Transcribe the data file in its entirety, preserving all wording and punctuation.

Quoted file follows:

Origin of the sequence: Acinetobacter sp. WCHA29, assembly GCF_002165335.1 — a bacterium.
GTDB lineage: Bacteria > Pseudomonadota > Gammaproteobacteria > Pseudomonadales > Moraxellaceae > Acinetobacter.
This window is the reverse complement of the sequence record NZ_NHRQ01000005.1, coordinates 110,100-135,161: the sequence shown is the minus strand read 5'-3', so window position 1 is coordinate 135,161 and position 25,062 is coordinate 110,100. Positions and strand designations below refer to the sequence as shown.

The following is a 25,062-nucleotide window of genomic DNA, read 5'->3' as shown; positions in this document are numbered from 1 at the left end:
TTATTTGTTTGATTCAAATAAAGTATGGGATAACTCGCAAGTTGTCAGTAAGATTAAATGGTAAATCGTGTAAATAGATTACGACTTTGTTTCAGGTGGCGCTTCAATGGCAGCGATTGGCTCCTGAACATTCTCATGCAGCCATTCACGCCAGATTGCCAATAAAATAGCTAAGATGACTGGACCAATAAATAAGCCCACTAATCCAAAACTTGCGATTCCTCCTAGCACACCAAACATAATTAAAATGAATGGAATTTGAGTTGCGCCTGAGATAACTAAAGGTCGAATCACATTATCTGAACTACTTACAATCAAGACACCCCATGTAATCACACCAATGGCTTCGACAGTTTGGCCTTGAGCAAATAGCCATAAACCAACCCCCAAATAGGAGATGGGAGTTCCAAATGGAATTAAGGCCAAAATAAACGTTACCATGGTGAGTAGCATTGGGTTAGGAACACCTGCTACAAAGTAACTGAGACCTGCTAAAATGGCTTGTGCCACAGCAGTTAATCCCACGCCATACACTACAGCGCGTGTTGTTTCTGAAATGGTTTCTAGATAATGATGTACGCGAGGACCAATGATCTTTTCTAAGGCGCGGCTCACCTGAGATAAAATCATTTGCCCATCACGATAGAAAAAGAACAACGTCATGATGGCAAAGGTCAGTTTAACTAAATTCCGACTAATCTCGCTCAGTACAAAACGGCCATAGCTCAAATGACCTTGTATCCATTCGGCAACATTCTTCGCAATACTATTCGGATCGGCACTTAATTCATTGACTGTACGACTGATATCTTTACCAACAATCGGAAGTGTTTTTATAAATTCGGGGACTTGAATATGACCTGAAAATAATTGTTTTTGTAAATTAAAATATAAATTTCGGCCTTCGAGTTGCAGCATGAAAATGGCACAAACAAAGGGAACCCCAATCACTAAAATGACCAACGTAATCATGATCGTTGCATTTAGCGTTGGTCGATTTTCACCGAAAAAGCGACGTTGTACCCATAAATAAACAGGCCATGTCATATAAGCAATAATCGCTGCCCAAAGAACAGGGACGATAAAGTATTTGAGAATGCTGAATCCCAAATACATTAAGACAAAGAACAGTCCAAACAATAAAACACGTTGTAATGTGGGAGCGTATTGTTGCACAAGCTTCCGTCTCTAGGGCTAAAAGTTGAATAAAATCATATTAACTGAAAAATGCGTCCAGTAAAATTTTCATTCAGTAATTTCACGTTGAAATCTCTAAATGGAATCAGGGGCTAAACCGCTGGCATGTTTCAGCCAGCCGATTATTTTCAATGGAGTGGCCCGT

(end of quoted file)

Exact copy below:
Origin of the sequence: Acinetobacter sp. WCHA29, assembly GCF_002165335.1 — a bacterium.
GTDB lineage: Bacteria > Pseudomonadota > Gammaproteobacteria > Pseudomonadales > Moraxellaceae > Acinetobacter.
This window is the reverse complement of the sequence record NZ_NHRQ01000005.1, coordinates 110,100-135,161: the sequence shown is the minus strand read 5'-3', so window position 1 is coordinate 135,161 and position 25,062 is coordinate 110,100. Positions and strand designations below refer to the sequence as shown.

The following is a 25,062-nucleotide window of genomic DNA, read 5'->3' as shown; positions in this document are numbered from 1 at the left end:
TTATTTGTTTGATTCAAATAAAGTATGGGATAACTCGCAAGTTGTCAGTAAGATTAAATGGTAAATCGTGTAAATAGATTACGACTTTGTTTCAGGTGGCGCTTCAATGGCAGCGATTGGCTCCTGAACATTCTCATGCAGCCATTCACGCCAGATTGCCAATAAAATAGCTAAGATGACTGGACCAATAAATAAGCCCACTAATCCAAAACTTGCGATTCCTCCTAGCACACCAAACATAATTAAAATGAATGGAATTTGAGTTGCGCCTGAGATAACTAAAGGTCGAATCACATTATCTGAACTACTTACAATCAAGACACCCCATGTAATCACACCAATGGCTTCGACAGTTTGGCCTTGAGCAAATAGCCATAAACCAACCCCCAAATAGGAGATGGGAGTTCCAAATGGAATTAAGGCCAAAATAAACGTTACCATGGTGAGTAGCATTGGGTTAGGAACACCTGCTACAAAGTAACTGAGACCTGCTAAAATGGCTTGTGCCACAGCAGTTAATCCCACGCCATACACTACAGCGCGTGTTGTTTCTGAAATGGTTTCTAGATAATGATGTACGCGAGGACCAATGATCTTTTCTAAGGCGCGGCTCACCTGAGATAAAATCATTTGCCCATCACGATAGAAAAAGAACAACGTCATGATGGCAAAGGTCAGTTTAACTAAATTCCGACTAATCTCGCTCAGTACAAAACGGCCATAGCTCAAATGACCTTGTATCCATTCGGCAACATTCTTCGCAATACTATTCGGATCGGCACTTAATTCATTGACTGTACGACTGATATCTTTACCAACAATCGGAAGTGTTTTTATAAATTCGGGGACTTGAATATGACCTGAAAATAATTGTTTTTGTAAATTAAAATATAAATTTCGGCCTTCGAGTTGCAGCATGAAAATGGCACAAACAAAGGGAACCCCAATCACTAAAATGACCAACGTAATCATGATCGTTGCATTTAGCGTTGGTCGATTTTCACCGAAAAAGCGACGTTGTACCCATAAATAAACAGGCCATGTCATATAAGCAATAATCGCTGCCCAAAGAACAGGGACGATAAAGTATTTGAGAATGCTGAATCCCAAATACATTAAGACAAAGAACAGTCCAAACAATAAAACACGTTGTAATGTGGGAGCGTATTGTTGCACAAGCTTCCGTCTCTAGGGCTAAAAGTTGAATAAAATCATATTAACTGAAAAATGCGTCCAGTAAAATTTTCATTCAGTAATTTCACGTTGAAATCTCTAAATGGAATCAGGGGCTAAACCGCTGGCATGTTTCAGCCAGCCGATTATTTTCAATGGAGTGGCCCGT